Chapter 15 Pentecost

I knew the Holy Spirit was going to do something spectacular as he launched our church in the world. He was the one who originally brought life into a formless world (Genesis 1:2). For hundreds of years he kept giving wisdom to the wise and new vision to the prophets (Acts 3:21, Romans 1:2, Hebrews 1:1). He not only conceived me in the womb of Mary (Luke 1:35), but continually gave me the wisdom and power I needed for my mission on earth. And I have just told you how he gave me my resurrection body (Romans 8:11).

On the Day of Pentecost who could have expected a strange reversal of what I had done at the tower of Babel (Genesis 11:1-9) . That tower was meant to be the sky scraping headquarters of world government. But I wasn't about to let them take control and make everyone's life a misery. All I had to do was to let them divide themselves into different language groups. But now the Spirit had symbolically chosen the Day of Pentecost to enable people of many nations to understand the prophetic message each in their own language. (Acts 2:8-11).

He also used a startling manifestation to indicate the change from the Jerusalem temple of stones to a temple of living stones (1 Peter 2:5). I remember reading as a boy about the fire that the Spirit sent to symbolize his presence both in the wilderness tabernacle and for the temple of Solomon. Now there was a flame of fire flickering on the head of each of the 120 disciples who had gathered (Acts 1:15). Like Moses' bush that burned with fire, they pointed to the Spirit's presence, and they were not consumed (Exodus 3:2). Moses had been chosen to lead the old Exodus, but now my disciples were to lead a new Exodus of the Spirit (1 Corinthians 10:1-4, 11) in every country of the world.

Then came the signature tune, the rushing mighty wind. I loved all the meaning which was part of the Hebrew word ruakh. It meant both wind and Wind of God. It was the wind that lifted the eagles to soar up Mount Lebanon. Wind moved fishing boats on the Sea of Galilee and the large sailing vessels on the Mediterranean. But there was also wind breathing in our lungs, and wind burning for a fire to cook on. The Spirit wanted Jerusalem to know that he was going to move and inspire my disciples to do exploits (Daniel 11:32) and burn with zeal for our church.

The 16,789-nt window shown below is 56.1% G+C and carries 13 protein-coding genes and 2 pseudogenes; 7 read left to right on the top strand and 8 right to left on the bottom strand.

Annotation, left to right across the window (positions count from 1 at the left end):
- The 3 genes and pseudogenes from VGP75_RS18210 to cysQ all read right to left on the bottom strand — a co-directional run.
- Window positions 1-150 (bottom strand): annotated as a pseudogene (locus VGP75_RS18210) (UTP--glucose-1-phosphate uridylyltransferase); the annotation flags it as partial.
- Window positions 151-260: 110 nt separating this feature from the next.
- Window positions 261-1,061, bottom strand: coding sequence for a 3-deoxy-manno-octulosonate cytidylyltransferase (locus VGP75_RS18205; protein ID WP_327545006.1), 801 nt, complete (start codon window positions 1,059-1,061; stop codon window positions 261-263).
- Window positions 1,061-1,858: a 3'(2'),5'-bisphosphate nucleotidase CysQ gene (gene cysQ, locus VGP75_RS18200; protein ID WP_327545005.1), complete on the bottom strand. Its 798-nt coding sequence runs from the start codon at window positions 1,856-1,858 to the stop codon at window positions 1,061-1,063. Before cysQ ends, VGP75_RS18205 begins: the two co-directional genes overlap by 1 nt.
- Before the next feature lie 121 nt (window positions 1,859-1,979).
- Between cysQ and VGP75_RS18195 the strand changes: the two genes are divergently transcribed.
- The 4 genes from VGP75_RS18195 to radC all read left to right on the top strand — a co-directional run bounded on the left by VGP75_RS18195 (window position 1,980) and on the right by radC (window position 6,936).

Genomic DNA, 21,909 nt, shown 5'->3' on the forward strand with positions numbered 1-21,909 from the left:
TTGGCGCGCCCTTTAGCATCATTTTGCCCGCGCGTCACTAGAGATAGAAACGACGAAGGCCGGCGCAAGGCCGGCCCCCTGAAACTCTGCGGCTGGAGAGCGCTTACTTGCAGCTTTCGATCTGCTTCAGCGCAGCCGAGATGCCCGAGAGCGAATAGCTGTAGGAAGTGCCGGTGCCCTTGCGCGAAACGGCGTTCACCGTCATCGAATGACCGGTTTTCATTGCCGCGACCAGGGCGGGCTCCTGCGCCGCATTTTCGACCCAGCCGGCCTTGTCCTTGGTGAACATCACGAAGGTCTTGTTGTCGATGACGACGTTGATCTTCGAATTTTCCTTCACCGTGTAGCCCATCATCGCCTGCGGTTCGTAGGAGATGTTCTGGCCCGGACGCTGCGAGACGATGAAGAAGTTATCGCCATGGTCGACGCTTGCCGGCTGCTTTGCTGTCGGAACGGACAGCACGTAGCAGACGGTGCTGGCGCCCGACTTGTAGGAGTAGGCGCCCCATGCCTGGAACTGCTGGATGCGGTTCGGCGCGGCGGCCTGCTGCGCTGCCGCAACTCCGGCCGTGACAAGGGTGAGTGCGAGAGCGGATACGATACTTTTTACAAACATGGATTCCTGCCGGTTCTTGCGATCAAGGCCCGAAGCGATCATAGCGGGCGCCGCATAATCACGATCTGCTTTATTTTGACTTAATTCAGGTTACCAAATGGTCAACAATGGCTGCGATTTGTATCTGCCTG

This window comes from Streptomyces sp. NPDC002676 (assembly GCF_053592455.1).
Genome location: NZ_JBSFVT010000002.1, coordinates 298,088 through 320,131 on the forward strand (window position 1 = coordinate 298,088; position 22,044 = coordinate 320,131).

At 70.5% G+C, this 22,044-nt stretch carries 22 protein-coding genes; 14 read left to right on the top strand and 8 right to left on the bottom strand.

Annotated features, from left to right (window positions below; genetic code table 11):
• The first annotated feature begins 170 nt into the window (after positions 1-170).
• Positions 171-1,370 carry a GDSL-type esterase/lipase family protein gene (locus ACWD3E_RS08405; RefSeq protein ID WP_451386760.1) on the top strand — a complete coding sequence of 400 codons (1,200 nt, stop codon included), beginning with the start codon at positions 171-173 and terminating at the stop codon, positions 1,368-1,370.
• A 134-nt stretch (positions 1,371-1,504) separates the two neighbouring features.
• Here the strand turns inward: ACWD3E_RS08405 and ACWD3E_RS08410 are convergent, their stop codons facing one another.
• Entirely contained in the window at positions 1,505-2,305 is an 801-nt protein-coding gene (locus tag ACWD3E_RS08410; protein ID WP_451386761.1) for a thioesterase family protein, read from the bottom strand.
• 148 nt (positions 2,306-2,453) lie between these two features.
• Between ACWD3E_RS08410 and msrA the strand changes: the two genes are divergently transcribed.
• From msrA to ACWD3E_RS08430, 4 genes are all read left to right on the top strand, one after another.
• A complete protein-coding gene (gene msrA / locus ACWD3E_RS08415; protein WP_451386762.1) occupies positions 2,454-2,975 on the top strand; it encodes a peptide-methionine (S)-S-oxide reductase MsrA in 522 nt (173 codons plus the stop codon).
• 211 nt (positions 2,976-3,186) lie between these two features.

In planning my church (Matthew 16:18) we had agreed that I would be the Head (Ephesians 4:15, Colossians 1:18, 2:19). And I wanted to be in personal contact with each member. But it would be the Spirit who would plan and empower the work of every individual member. And our church would eventually have a local expression in every city and town of the world.

We knew that we would face the problem of people thinking they could organize the work much better than the way the Spirit intended to do things. But short of making them all into robots that was a risk we had to take.

In addition to the twelve apostles who were the accredited witnesses of my resurrection (Acts 1:22) the Spirit planned to use hundreds of other church planting apostles (1 Corinthians 12:28, Ephesians 4:11). These would be sent to begin the work in each place, and then move around to keep the churches on track for their spiritual work.

As the new churches formed every member would have one or more functions to perform (1 Corinthians 12:7,11). There again there was the risk that people would want to make lists of members for voting and money raising purposes and forget that they were to be living members of an organic body (1 Corinthians 12:12). And in each local church body some of the most unnoticed members would be the most important (1 Corinthians 12:22-25).

That kind of congregational life can easily fly apart in all directions. So we would need teachers and pastors who could "maintain the unity of the Spirit in the bond of peace" (Ephesians 4:3). The Holy Spirit would of course never move people to go against the principles I had taught again and again on the mountain in Galilee. But he would certainly initiate new methods and solve problems for each social situation in unexpected ways.